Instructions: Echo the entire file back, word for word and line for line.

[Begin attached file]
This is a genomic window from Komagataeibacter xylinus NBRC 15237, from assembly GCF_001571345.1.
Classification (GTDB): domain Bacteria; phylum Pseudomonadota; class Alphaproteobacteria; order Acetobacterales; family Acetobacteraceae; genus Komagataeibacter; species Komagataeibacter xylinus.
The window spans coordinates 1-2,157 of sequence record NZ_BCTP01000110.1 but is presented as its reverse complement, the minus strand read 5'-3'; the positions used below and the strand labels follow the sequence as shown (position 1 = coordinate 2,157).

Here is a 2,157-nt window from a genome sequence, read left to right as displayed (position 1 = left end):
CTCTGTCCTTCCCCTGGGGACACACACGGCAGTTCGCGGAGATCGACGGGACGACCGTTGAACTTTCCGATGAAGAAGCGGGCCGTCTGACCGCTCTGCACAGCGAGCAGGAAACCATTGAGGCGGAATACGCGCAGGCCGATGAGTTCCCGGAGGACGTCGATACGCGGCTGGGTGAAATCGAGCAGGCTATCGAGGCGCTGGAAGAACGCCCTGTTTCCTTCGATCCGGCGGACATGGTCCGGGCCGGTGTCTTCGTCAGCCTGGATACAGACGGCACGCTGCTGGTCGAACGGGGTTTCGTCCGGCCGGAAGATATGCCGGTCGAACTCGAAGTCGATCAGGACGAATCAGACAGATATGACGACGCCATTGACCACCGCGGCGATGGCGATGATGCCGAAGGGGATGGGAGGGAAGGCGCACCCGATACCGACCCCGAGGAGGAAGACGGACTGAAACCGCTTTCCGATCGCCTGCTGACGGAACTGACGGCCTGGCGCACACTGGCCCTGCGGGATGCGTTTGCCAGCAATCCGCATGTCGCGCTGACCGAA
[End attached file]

This is a genomic window from Komagataeibacter xylinus NBRC 15237, from assembly GCF_001571345.1.
Classification (GTDB): domain Bacteria; phylum Pseudomonadota; class Alphaproteobacteria; order Acetobacterales; family Acetobacteraceae; genus Komagataeibacter; species Komagataeibacter xylinus.
The window spans coordinates 1-2,157 of sequence record NZ_BCTP01000110.1 but is presented as its reverse complement, the minus strand read 5'-3'; the positions used below and the strand labels follow the sequence as shown (position 1 = coordinate 2,157).

Here is a 2,157-nt window from a genome sequence, read left to right as displayed (position 1 = left end):
CTCTGTCCTTCCCCTGGGGACACACACGGCAGTTCGCGGAGATCGACGGGACGACCGTTGAACTTTCCGATGAAGAAGCGGGCCGTCTGACCGCTCTGCACAGCGAGCAGGAAACCATTGAGGCGGAATACGCGCAGGCCGATGAGTTCCCGGAGGACGTCGATACGCGGCTGGGTGAAATCGAGCAGGCTATCGAGGCGCTGGAAGAACGCCCTGTTTCCTTCGATCCGGCGGACATGGTCCGGGCCGGTGTCTTCGTCAGCCTGGATACAGACGGCACGCTGCTGGTCGAACGGGGTTTCGTCCGGCCGGAAGATATGCCGGTCGAACTCGAAGTCGATCAGGACGAATCAGACAGATATGACGACGCCATTGACCACCGCGGCGATGGCGATGATGCCGAAGGGGATGGGAGGGAAGGCGCACCCGATACCGACCCCGAGGAGGAAGACGGACTGAAACCGCTTTCCGATCGCCTGCTGACGGAACTGACGGCCTGGCGCACACTGGCCCTGCGGGATGCGTTTGCCAGCAATCCGCATGTCGCGCTGACCGAA